It is the new racket in the academia — the mushrooming of so-called research journals, which are minting money by offering easy publication of papers, written by academics who are in a hurry to embellish their biodata.
These journals send e-mails in bulk to researchers from various institutes and claim they are ‘peer-reviewed’, ‘open-access’, and promise ‘rapid publication’ and ‘international readership’.
A number of researchers confirmed having received such mails.
An academic said that instead of the time-consuming, rigorous peer reviews and stringent evaluation process followed by reputed journals, these journals publish almost every manuscript sent to them, including where the flaws are apparent.
“I was shocked when I saw two paragraphs of my research paper copied completely in a paper published in one such obscure online journal,” said a professor from PU, who had to run from pillar to post for three months to get it removed.
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“It is a fact,” said Professor R K Kohli, noted botanist and Vice-Chancellor, DAV University, Jalandhar.
“With innumerable online journals on internet, which are publishing trash in the form of research, one can expect one’s hard-worked research paper published in somebody else’s name in some unheard of journal,” said Professor Kohli.
Explained Professor Bhupinder Singh Bhoop from University Institute of Pharmaceutical Sciences (UIPS), “It is easy to get an International Standard Serial Number (ISSN) to start a journal under any name, with one’s fellow researchers as editorial team members who become referees and review the paper.”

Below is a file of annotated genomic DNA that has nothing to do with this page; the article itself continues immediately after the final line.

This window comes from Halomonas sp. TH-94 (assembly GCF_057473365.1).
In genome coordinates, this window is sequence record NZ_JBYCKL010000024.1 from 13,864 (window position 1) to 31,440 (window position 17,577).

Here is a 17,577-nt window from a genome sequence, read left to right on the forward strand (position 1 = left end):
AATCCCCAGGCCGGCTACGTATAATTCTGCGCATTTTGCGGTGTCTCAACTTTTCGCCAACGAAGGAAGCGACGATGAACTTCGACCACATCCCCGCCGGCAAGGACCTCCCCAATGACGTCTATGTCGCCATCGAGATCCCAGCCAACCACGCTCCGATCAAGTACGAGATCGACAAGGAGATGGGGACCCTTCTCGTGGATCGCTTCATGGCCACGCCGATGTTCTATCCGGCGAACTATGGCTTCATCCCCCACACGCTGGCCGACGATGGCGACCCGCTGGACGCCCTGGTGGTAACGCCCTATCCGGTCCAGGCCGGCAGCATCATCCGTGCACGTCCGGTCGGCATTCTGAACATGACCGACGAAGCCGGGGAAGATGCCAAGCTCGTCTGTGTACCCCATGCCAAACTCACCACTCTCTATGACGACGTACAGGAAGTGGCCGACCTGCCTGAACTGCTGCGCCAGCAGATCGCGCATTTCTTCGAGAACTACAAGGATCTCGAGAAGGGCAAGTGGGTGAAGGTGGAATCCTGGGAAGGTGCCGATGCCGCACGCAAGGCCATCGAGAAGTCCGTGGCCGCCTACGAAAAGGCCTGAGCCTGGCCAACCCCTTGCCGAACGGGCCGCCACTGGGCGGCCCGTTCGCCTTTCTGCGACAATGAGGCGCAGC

Researchers say that these journals hardly have any rejection rate. Unlike reputed journals, these journals are driven by publication fee, they mint money by asking the author to pay administrative fee for getting the paper published.
“It is a big racket, people have made it into a profitable business by luring young researchers,” said Professor Rajesh Gill, from PU’s Department of Sociology.
Most of these journals are mushrooming in subjects related to public health, nano-science, arts and education, life sciences and social sciences, because of mass readership and less quantitative facts.
The trick is to give the journal a name similar to a reputed journal, or prefix or suffix ‘international’ to make it sound grand.
“Many such international journals are brought out by people in some remote area of India,” said Professor S K Mehta, from PU’s Department of Chemistry.
Senior researchers say that in the absence of a mechanism to check quality, veracity and originality of the articles, such journals continue to flourish.
They say it is the API (academic performance index) scores, in which weightage is given to publications, for selection of lecturers in universities which is encouraging the trend, as it gives preference to quantity over quality.
“It is high time that universities took a stand and refused to accept trash from such journals while evaluating candidates,” said Professor Kohli.